Does removing anti-skating really improve sound?

I know this topic has been discussed here before, but wanted to see if others have the same experience as me. After removing the fishing line dangling weight from my tonearm I’m convinced my bass and soundstage has opened up. I doing very careful listening with headphones and don’t hear any distortion or treble harshness. So why use anti-skating at all? Even during deep bass/ loud passages no skipping of tracks. Any thoughts from all the analog gurus out there?
 As others have pointed out, there are many different combinations of factors that contribute to the skating effect in each set up. I have a VPI Scoutmaster Signature, which included an antiskate device. I have tried it with and without a number of times in the past decade, trying different combinations of adjustments (VTA, VTF, etc), and I’ve always preferred the sound without the *device*. I believe that the wire to the lemo connector on this tonearm, when the right amount of tension is applied (with a wire twist), produces just the right amount of antiskate. I, too, use the Peter Ledermann method of lowering the stylus down between the grooves at the end of the LP. I can get the requisite “slow” inward movement of the stylus toward the spindle that he suggests, with just the wire twist. The music seems to sound a bit more “dull” with the antiskate device attached. Keep in mind that the wire tension (I believe) is providing some antiskate, so I’m NOT saying antiskate isn’t necessary, I’m only saying the antiskate *device*, in my set up, isn’t necessary. Btw, my son has an Avid ‘table with a Rega 330, and that setup definitely requires some antiskate, but if it’s adjusted as described in the manual, it’s too much. It needs to be dialed back to be correct according to the Ledermann/Schröder method. This is only my experience, so YMMV. 
Krell, Over the years there does seem to be general agreement that the "recommended" amount of AS is usually too much for best SQ and even for lowest wear on the cartridge.  So, your son's experience is typical. In the good old days, the AS mechanism was sometimes marked with values starting at 0.5 or 1.0.  These often were to indicate that if you were tracking at 1.0g, you should use the 1.0 setting on the AS device.  Almost always, that is too much AS.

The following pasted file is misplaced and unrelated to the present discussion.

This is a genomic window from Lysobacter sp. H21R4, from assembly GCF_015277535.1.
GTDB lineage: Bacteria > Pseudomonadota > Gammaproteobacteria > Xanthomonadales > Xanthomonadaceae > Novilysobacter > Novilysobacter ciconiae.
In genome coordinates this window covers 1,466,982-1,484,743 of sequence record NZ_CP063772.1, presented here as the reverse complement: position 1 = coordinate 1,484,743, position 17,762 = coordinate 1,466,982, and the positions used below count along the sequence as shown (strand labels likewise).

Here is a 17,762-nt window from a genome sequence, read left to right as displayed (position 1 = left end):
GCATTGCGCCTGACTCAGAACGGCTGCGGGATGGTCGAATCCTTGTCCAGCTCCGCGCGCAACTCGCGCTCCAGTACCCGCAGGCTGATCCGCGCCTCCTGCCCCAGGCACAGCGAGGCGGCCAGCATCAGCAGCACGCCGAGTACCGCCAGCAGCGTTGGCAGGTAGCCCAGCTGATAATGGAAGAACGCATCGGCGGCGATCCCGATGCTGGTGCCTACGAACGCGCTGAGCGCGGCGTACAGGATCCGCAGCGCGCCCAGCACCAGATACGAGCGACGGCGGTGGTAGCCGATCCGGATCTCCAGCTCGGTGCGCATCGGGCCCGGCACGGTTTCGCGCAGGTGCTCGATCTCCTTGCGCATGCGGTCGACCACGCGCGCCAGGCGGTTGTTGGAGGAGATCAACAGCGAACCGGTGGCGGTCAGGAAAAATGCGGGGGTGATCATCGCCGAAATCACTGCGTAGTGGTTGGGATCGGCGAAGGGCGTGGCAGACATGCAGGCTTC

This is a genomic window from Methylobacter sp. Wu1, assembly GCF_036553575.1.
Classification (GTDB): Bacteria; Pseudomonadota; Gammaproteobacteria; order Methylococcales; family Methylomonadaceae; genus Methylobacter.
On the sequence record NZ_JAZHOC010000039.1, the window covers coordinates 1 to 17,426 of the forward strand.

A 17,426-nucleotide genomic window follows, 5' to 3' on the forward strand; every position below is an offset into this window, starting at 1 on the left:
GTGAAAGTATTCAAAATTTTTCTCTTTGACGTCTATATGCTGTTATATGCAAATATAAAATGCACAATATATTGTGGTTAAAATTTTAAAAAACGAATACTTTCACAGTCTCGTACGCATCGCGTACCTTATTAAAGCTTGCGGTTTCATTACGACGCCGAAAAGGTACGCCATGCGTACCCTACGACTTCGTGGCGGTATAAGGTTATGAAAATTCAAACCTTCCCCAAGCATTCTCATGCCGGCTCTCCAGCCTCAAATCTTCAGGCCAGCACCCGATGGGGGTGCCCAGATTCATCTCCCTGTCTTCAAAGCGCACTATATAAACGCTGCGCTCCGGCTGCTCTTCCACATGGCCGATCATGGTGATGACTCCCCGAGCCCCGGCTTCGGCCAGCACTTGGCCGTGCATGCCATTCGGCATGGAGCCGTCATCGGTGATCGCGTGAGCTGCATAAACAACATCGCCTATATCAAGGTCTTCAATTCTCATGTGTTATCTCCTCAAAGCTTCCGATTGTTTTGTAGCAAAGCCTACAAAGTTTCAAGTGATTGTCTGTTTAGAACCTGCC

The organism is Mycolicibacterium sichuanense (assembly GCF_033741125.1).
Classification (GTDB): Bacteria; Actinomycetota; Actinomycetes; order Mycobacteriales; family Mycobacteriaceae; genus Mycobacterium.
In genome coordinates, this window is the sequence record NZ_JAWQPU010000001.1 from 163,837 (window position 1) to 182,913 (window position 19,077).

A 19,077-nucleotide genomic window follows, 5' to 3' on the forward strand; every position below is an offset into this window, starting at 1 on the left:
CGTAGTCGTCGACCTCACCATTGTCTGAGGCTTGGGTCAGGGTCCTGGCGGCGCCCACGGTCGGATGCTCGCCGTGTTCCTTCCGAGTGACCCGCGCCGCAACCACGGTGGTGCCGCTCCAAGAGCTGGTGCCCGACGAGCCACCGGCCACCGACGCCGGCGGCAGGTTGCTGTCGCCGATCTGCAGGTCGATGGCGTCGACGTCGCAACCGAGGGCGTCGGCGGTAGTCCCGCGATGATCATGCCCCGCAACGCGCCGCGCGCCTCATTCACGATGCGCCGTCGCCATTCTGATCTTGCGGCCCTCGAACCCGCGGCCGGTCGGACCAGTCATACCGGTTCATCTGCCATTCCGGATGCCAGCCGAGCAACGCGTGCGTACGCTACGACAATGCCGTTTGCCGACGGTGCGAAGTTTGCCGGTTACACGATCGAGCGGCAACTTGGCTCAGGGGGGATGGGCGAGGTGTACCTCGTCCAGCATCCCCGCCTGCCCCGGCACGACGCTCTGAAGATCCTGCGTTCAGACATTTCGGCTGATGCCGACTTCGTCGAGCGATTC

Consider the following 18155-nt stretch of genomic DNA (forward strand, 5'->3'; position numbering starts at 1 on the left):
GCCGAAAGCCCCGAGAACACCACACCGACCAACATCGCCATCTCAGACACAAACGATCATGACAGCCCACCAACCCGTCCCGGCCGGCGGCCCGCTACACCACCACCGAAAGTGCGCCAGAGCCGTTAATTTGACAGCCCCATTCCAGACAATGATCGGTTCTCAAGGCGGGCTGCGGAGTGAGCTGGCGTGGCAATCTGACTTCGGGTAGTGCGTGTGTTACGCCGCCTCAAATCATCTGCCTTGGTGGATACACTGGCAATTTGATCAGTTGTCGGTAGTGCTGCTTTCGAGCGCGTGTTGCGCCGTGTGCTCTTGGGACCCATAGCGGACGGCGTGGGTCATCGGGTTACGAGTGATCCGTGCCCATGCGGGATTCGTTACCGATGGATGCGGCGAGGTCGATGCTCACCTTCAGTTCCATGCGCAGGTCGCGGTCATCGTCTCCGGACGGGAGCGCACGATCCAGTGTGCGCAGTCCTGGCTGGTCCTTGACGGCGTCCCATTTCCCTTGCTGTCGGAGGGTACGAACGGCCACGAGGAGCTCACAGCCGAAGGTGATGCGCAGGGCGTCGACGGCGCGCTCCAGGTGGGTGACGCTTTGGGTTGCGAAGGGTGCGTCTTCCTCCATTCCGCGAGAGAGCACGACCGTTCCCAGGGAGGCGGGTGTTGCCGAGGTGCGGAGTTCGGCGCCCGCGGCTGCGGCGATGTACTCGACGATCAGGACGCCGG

Thinking about the varying levels, ie. average and peak levels being quite different, the best *sounding* antiskating will rather compensate levels with average modulation.
This will need less compensation than trying to minimize and center distortion artefacts on high level modulations, like eg. 70u.
This latter method is what I used in earlier times, but my feeling was that I usually ended with too high antiskating settings.
I tend to agree, that (one of the better methods of) "traditional" adjustment results in too high antiskating for optimal music replay (with musics low to moderate average levels - and relative friction).
My first 17d2 started sounding a bit lop sided after a few years, all right a few too many years even for a micro ridge stylus. The arm was a Rega RB300 and I’d believed the instruction to just set the magnetic anti-skate to the same value as the VTF. The result was not only an unevenly worn stylus but the cantilever was squed to one side and slightly twisted, I eventually got it checked under a high powered stereo microscope which confirmed the stylus wear. I set up the anti-skate on its replacement using the blank track on a test disc and that one was still straight when it was replaced. With that arm I could never hear much difference. When I replaced it with a Naim Aro with its thread and weight there was one of the possible settings that sounded livelier than the others (using solo piano music) so I used that. With my current Schöder I set it initially with the test disc and then fine tune for best dynamics, as far as I can determine by ear, which is a bit less than the test disc setting.
Millercarbon....or increase vtf slightly to eliminate mistracking.  Very many high end audiophiles don't use a/s